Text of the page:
Life and Style

Board creates magnetic field to achieve lift

There have been various incidents of social media users inadvertently flouting the law

Life and Style
Stack ‘em high?: quantity doesn’t always trump quality, as Friends of the Earth can testify
techThe proliferation of online petitions allows us to register our protests at the touch of a button. But do they change anything?
Bourgogne wine maker Laboure-Roi vice president Thibault Garin (L) offers the company's 2013 Beaujolais Nouveau wine to the guest in the wine spa at the Hakone Yunessun spa resort facilities in Hakone town, Kanagawa prefecture, some 100-kilometre west of Tokyo
CSKA Moscow celebrate after equalising with a late penalty
footballCSKA Moscow 2 Manchester City 2: Premier League champions let two goal lead slip in Russia
Finacial products from our partners
Property search
Latest stories from i100
Have you tried new the Independent Digital Edition apps?
Independent Dating

By clicking 'Search' you
are agreeing to our
Terms of Use.

ES Rentals

    iJobs Job Widget
    iJobs Money & Business

    Helpdesk Analyst

    £23000 per annum + pension and 22 days holiday: Ashdown Group: An established ...

    Senior Helpdesk Analyst / Service Desk Co-ordinator

    £27000 per annum + pension, 22 days holiday: Ashdown Group: An established ind...

    Senior Pensions Administrator

    £23000 - £26000 Per Annum: Clearwater People Solutions Ltd: Our client is curr...

    Corporate Actions Administrator / Operations Administrator

    £25 - 30k: Guru Careers: A Corporate Actions Administrator / Operations Admini...

    Day In a Page

    Indiana serial killer? Man arrested for murdering teenage prostitute confesses to six other murders - and police fear there could be many more

    A new American serial killer?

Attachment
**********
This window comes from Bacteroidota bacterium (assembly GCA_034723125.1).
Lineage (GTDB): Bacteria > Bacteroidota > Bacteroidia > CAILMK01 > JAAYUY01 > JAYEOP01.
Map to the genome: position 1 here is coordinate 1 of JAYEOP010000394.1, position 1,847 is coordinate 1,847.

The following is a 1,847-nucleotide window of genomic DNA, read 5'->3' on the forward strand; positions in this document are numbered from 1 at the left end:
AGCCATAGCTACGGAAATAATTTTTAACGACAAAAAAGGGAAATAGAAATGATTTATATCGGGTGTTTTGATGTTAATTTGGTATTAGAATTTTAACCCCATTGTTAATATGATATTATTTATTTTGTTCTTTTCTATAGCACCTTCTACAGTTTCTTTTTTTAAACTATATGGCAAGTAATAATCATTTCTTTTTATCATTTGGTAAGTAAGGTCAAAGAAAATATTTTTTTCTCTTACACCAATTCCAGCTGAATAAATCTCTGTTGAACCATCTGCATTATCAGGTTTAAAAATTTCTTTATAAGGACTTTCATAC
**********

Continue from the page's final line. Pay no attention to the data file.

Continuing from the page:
Police fear man arrested for murder of teen prostitute could be responsible for killing spree dating back 20 years
    Sweetie, the fake 10-year-old girl designed to catch online predators, claims her first scalp

    Sting to trap paedophiles may not carry weight in UK courts

    Computer image of ‘Sweetie’ represented entrapment, experts say
    Fukushima nuclear crisis: Evacuees still stuck in cramped emergency housing three years on - and may never return home

    Return to Fukushima – a land they will never call home again

    Evacuees still stuck in cramped emergency housing three years on from nuclear disaster
    Wildlife Photographer of the Year: Intimate image of resting lions claims top prize

    Wildlife Photographer of the Year

    Intimate image of resting lions claims top prize
    Online petitions: Sign here to change the world

    Want to change the world? Just sign here

    The proliferation of online petitions allows us to register our protests at the touch of a button. But do they change anything?
    Ed Sheeran hits back after being labelled too boring to headline festivals

    'You need me, I don’t need you'

    Ed Sheeran hits back after being labelled too boring to headline festivals
    How to Get Away with Murder: Shonda Rhimes reinvents the legal drama

    How to Get Away with Murder

    Shonda Rhimes reinvents the legal drama
    A cup of tea is every worker's right

    Hard to swallow

    Three hospitals in Leicester have banned their staff from drinking tea and coffee in public areas. Christopher Hirst explains why he thinks that a cuppa is every worker's right
    Which animals are nearly extinct?

    Which animals are nearly extinct?

    Conservationists in Kenya are in mourning after the death of a white northern rhino, which has left the species with a single male. These are the other species on the brink
    12 best children's shoes

    Perfect for leaf-kicking: 12 best children's shoes

    Find footwear perfect to keep kids' feet protected this autumn
    Anderlecht vs Arsenal: Gunners' ray of light Aaron Ramsey shines again

    Arsenal’s ray of light ready to shine again

    Aaron Ramsey’s injury record has prompted a club investigation. For now, the midfielder is just happy to be fit to face Anderlecht in the Champions League
    Comment: David Moyes' show of sensitivity thrown back in his face by former Manchester United manager Sir Alex Ferguson

    Moyes’ show of sensitivity thrown back in his face... by Ferguson

    Manchester United legend tramples on successor who resisted criticising his inheritance
    Two super-sized ships have cruised into British waters, but how big can these behemoths get?

    Super-sized ships: How big can they get?

    Two of the largest vessels in the world cruised into UK waters last week
    British doctors on brink of 'cure' for paralysis with spinal cord treatment

    British doctors on brink of cure for paralysis

    Sufferers can now be offered the possibility of cure thanks to a revolutionary implant of regenerative cells
    Ranked seventh in world’s best tourist cities - not London, or Edinburgh, but Salisbury

    Lonely Planet’s Best in Travel 2015

    UK city beats Vienna, Paris and New York to be ranked seventh in world’s best tourist destinations - but it's not London